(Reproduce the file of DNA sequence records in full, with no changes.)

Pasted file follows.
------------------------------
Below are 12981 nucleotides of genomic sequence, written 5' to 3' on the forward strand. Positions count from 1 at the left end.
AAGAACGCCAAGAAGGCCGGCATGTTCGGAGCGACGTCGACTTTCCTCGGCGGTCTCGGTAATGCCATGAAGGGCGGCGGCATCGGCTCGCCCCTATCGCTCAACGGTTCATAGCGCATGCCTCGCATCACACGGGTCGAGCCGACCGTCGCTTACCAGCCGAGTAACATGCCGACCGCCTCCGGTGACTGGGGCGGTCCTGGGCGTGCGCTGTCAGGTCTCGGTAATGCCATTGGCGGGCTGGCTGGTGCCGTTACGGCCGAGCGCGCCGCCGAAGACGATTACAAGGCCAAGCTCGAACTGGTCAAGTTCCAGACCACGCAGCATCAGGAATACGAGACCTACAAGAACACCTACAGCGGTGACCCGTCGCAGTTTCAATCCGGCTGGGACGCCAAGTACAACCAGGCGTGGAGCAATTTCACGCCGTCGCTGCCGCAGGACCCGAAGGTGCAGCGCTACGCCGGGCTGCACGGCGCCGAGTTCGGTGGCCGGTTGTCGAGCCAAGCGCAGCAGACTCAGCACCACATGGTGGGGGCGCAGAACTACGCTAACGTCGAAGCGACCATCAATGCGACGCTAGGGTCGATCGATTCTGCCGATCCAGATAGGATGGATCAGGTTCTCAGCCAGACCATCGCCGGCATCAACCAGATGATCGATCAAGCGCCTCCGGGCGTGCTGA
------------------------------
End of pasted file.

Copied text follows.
Below are 12981 nucleotides of genomic sequence, written 5' to 3' on the forward strand. Positions count from 1 at the left end.
AAGAACGCCAAGAAGGCCGGCATGTTCGGAGCGACGTCGACTTTCCTCGGCGGTCTCGGTAATGCCATGAAGGGCGGCGGCATCGGCTCGCCCCTATCGCTCAACGGTTCATAGCGCATGCCTCGCATCACACGGGTCGAGCCGACCGTCGCTTACCAGCCGAGTAACATGCCGACCGCCTCCGGTGACTGGGGCGGTCCTGGGCGTGCGCTGTCAGGTCTCGGTAATGCCATTGGCGGGCTGGCTGGTGCCGTTACGGCCGAGCGCGCCGCCGAAGACGATTACAAGGCCAAGCTCGAACTGGTCAAGTTCCAGACCACGCAGCATCAGGAATACGAGACCTACAAGAACACCTACAGCGGTGACCCGTCGCAGTTTCAATCCGGCTGGGACGCCAAGTACAACCAGGCGTGGAGCAATTTCACGCCGTCGCTGCCGCAGGACCCGAAGGTGCAGCGCTACGCCGGGCTGCACGGCGCCGAGTTCGGTGGCCGGTTGTCGAGCCAAGCGCAGCAGACTCAGCACCACATGGTGGGGGCGCAGAACTACGCTAACGTCGAAGCGACCATCAATGCGACGCTAGGGTCGATCGATTCTGCCGATCCAGATAGGATGGATCAGGTTCTCAGCCAGACCATCGCCGGCATCAACCAGATGATCGATCAAGCGCCTCCGGGCGTGCTGA